# how to find average curve of n curves? n=3 in this case

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Zeynep Ertekin on 30 May 2023
Commented: Image Analyst on 31 May 2023
We have n curves, having similar characteristics at a specific interval. (n=3)
And I wanna find a "resulting " curve, that uses all three of them equally.
To be more specific, I would like to compute the average of 3 curves.
Regards,
(fig file is attached)
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Zeynep Ertekin on 30 May 2023
i just have .fig image, however i do not know how to get the image data and assign it to an array.

Star Strider on 30 May 2023
Edited: Star Strider on 30 May 2023
This is a bit more involved than it first appears.
Getting the data from the .fig file is straightforward, however it then gets complicated. This is due to the fact that the different curves do not have the same frequency sampling intervals (in a time-domain signal this would be ‘sampling frequency’) or vector lengths. All those have to be equalised before it is possible to do anything with the vectors.
This code does all that, however it might be best to convert the decibel data to magnitude data and then do the statistics (I did not do that here), and then if necessary convert it back to decibel data. This nevertheless demonstrates the essential steps involved, and I leave the necessary decisions (and the requisite coding of them, that might require a different approach that the arithmetic mean) to you —
F = openfig('fig3b_XveKu_7....A_CST_S21.fig'); Lines = findobj(F, 'Type','line');
for k = 1:numel(Lines) % Get Data
xv{k,:} = Lines(k).XData;
yv{k,:} = Lines(k).YData;
n(k,:) = numel(xv{k});
x_stats(k,:) = [mean(diff(xv{k})); std(diff(xv{k})); mode(diff(xv{k})); 1/mode(diff(xv{k}))];
end
x_stats
x_stats = 3×4
0.0054 0.0010 0.0064 156.2500 0.0104 0.0000 0.0104 96.1555 0.0019 0.0006 0.0025 399.9146
Fsr = ceil(max(x_stats(:,4))) % Choose Resampling Sampling Frequency
Fsr = 400
xr = cell(size(Lines));
yr = cell(size(Lines));
for k = 1:numel(Lines) % Resample To Common Frequency Vector
[yr{k},xr{k}] = resne(yv{k}, xv{k}, Fsr);
nr(k,:) = numel(xr{k});
end
RowSizes = nr
RowSizes = 3×1
4162 4163 5001
minRowSize = min(RowSizes)
minRowSize = 4162
for k = 1:numel(Lines) % Trim All Vectors To Shortest Vector
xrt(k,:) = xr{k}(1:minRowSize);
yrt(k,:) = yr{k}(1:minRowSize);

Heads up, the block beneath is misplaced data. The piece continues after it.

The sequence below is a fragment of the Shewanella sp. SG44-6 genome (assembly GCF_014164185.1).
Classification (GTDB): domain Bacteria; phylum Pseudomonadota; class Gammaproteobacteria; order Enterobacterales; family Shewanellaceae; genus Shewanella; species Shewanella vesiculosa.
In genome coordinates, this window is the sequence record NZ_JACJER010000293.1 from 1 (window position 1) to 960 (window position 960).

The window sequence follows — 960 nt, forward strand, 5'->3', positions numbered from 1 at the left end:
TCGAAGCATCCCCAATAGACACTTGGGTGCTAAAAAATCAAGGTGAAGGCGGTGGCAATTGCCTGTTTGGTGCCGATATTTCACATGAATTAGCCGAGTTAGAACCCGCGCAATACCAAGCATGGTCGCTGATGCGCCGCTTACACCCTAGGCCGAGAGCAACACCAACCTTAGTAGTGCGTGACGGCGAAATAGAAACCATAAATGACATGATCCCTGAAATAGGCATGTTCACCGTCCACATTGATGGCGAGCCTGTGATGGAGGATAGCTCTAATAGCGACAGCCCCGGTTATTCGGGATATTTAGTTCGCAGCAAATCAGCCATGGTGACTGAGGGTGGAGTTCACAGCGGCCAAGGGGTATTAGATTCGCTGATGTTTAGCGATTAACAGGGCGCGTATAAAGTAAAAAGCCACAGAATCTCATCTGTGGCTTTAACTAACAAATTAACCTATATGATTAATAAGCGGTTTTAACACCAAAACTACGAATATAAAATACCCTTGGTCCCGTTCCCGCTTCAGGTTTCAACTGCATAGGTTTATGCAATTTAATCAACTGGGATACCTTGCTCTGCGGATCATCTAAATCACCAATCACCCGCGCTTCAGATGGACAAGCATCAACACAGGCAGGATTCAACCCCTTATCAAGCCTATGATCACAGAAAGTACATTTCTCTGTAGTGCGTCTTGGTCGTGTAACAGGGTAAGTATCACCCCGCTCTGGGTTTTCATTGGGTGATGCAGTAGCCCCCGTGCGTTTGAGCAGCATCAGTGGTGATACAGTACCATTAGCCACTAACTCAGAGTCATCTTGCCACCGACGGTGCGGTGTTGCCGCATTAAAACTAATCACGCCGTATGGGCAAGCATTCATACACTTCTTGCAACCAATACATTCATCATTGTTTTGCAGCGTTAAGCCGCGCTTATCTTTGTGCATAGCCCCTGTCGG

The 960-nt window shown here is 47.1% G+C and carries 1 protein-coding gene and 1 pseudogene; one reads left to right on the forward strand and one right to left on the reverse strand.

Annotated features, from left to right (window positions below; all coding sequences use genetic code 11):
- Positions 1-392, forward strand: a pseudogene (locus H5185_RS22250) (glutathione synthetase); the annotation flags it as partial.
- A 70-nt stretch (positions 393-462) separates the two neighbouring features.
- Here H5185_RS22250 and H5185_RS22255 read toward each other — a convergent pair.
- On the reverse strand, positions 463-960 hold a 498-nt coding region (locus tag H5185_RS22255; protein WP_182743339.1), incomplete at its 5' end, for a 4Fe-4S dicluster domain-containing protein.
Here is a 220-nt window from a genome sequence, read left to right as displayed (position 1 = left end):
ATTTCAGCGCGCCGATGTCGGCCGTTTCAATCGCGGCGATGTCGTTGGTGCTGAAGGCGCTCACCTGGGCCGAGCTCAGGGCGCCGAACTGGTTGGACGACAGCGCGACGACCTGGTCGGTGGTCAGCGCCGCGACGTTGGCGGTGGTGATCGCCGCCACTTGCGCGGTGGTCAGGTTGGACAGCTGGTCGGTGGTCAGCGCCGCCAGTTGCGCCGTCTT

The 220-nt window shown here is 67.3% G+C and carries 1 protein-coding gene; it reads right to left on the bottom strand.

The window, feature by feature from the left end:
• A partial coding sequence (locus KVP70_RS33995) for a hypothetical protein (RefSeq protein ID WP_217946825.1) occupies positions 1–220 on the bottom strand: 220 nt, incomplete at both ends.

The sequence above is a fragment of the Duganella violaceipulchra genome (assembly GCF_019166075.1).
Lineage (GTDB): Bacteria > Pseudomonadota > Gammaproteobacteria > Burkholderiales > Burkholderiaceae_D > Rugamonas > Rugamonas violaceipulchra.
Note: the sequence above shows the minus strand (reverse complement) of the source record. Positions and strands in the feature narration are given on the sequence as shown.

end
yr_mean = mean(yrt);
yr_std = std(yrt);
yr_sem = yr_std / sqrt(size(yrt,1));
[min_sem,max_sem] = bounds(yr_sem)
min_sem = 0.0488
max_sem = 2.9489
yr_ci = tinv([0.025; 0.975], size(yrt,1)-1) * yr_sem + yr_mean;
figure
hp1 = plot(xrt(1,:), yr_mean, 'DisplayName','\mu');
hold on
% hp2 = plot(xrt(1,:), yr_ci, '--r', 'DisplayName','95% Confidence Intervals');
hold off
grid
ylim([-47 -31])
xlabel('Frequency')
ylabel('Magnitude (dB)') % legend([hp1 hp2(1)],'Location','best')
function [yr,xr] = resne(x,tx,Fsr) % Resample Eliminating End-Effects
LR = @(X,Y,x,y) [X(:) ones(size(X(:)))] * ([x(:) ones(size(x(:)))] \ y(:)); % Single-Line Linear Regression
for k = 1:size(x,1)
DeTr = LR(tx,x(k,:),tx([1 end]),x(k,[1 end])).';
[y(k,:),ty] = resample(x(k,:)-DeTr,tx,Fsr,'Dimension',2);
ReTr = LR(ty,y(k,:),tx([end 1]),x(k,[end 1])).';
yr(k,:) = y(k,:)+ReTr;
xr = ty;
end
end
The resample function can distort the ends of the signals it resamples if they are not very close to zero. The ‘resne’ (Resample, No End Effects) function here does that. It is not required, however it makes the results of the resample call neater.
EDIT — Corrected typographical errors.
.
Image Analyst on 31 May 2023
Yes, it does do that. Image Analyst on 30 May 2023
Try findobj or see if you can get XData and YData properties of the figure. Otherwise see if you can get the data or equations/formulas of the curves from whomever made up the fig file.

the cyclist on 30 May 2023
Edited: the cyclist on 30 May 2023
Here is how to get at the underlying data, from the figure file.
open("fig3b_XveKu_7.9%_S_parameters_VNA_CST_S21.fig")
h = findobj("Type","Line")
y1 = h(1).YData;
y2 = h(2).YData;
y3 = h(3).YData;
size(y1)
size(y2)
size(y3)
I see that the values are different lengths (sampled at different X values, presumably, but I didn't look more carefully). Therefore, you cannot do the average very simply.
One possibility would be to interpolate your curves before doing the averaging. The interp1 function is probably adequate, since you have very finely spaced data.